One’s ability to communicate in written words is essential. As children, it is not unusual for them to face some difficulties when it comes to learning or perfecting penmanship. However, if the distorted handwriting persists alongside other challenges with fine motor skills, there might be a need for assessment.

What is Dysgraphia?

It is a neurological disorder that affects the fine motor skills needed in writing.

It is characterized by poor penmanship, odd spelling, a mixture of capital and small letters among others. While it affects children, it can affect adults as well. Cases of dysgraphia in adults are usually a result of brain injury or trauma.

Myths of Dysgraphia

When it comes to learning disabilities, there are lots of misconceptions. Without the right information, it would be difficult supporting one with dysgraphia.

Below are some myths about dysgraphia and writing difficulties.

Myth: People with dysgraphia are not intellectually sound.

Fact: Learning disability is not a result of poor intelligence, and dysgraphia is no exception. In fact, kids with dysgraphia have the same range of intelligence as other kids. They just struggle with writing down on paper what they know.

Myth: People with messy handwriting have dysgraphia.

Fact: Not all people with dysgraphia have poor, hard-to-read penmanship. It’s also possible to have neat handwriting even with dysgraphia.

Other characteristics of dysgraphia are cramped grip, slow and laboured writing, inappropriately spaced letters and words, poor spelling.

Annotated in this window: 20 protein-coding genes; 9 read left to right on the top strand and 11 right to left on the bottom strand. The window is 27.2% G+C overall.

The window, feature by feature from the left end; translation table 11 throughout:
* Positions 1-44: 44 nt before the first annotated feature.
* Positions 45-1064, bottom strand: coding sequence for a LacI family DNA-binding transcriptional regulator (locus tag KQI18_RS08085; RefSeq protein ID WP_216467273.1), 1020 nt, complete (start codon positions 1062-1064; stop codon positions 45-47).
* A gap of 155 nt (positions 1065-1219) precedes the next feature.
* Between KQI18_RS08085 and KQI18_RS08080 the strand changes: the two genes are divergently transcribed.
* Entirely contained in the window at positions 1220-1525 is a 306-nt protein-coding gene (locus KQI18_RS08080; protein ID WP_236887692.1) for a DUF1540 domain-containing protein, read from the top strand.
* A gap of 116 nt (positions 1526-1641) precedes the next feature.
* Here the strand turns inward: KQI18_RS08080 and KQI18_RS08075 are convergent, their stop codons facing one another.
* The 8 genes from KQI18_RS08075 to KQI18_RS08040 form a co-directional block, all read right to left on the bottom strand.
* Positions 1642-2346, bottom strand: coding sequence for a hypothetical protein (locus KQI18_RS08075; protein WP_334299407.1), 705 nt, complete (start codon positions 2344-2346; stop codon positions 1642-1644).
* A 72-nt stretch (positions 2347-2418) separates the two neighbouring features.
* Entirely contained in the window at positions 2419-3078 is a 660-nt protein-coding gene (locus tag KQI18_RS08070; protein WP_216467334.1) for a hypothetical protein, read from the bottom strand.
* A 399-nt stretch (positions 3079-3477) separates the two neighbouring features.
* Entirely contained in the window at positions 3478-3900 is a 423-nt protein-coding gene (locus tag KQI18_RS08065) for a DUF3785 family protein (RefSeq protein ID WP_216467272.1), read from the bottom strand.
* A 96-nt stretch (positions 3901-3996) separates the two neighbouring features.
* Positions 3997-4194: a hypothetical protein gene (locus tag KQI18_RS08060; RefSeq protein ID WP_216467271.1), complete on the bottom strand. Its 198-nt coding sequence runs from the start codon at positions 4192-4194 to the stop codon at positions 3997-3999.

Myth: Dysgraphia is the same as dyslexia.

Fact: Although dysgraphia and dyslexia can affect a learner’s spelling ability, they are different.

Unlike dyslexia, dysgraphia affects motor skills.

Myth 3: Students with dysgraphia are just being lazy.

Fact: Most learners with dysgraphia work as hard as their peers. The problem is that they struggle to put things down in written form and as a result, they become slow and even with much effort, they end up writing something else which could be frustrating for them.

Some learners become discouraged and may continuously avoid assignments which might look like laziness. Rather than compare them with peers, it is advisable to help out.

Myth: With time, learners will outgrow dysgraphia.

Fact: There’s no cure for dysgraphia. It stays with the learner for life, although there are ways that can help subsidize the effects.

What causes dysgraphia?

Although they aren’t any proven reason why dysgraphia happens in children, research has shown that it is usually a result of a problem with orthographic coding. Orthographic coding is the ability to remember written words in working memory while linking them to their pronunciation and meaning and the way your hands or fingers must move to write those words.

People with dysgraphia usually have a hard time writing letters, words and sentences because the brain has problems processing words and writing.

Dysgraphia in adults is usually caused by stroke or brain injury. It could also be a result of dysgraphia that was not treated in childhood.

Signs and Symptoms of Dysgraphia.

Messy handwriting isn’t enough to conclude that one has dysgraphia. Other symptoms include:

  • Problem with spacing letters and words correctly.
  • Irregular letter sizes and shapes.
  • Cramped grip which leads to Pain at different points in the hand.
  • Writing very fast and carelessly to finish tasks quickly.
  • Problem holding and controlling a writing tool.
  • Frequent erasing.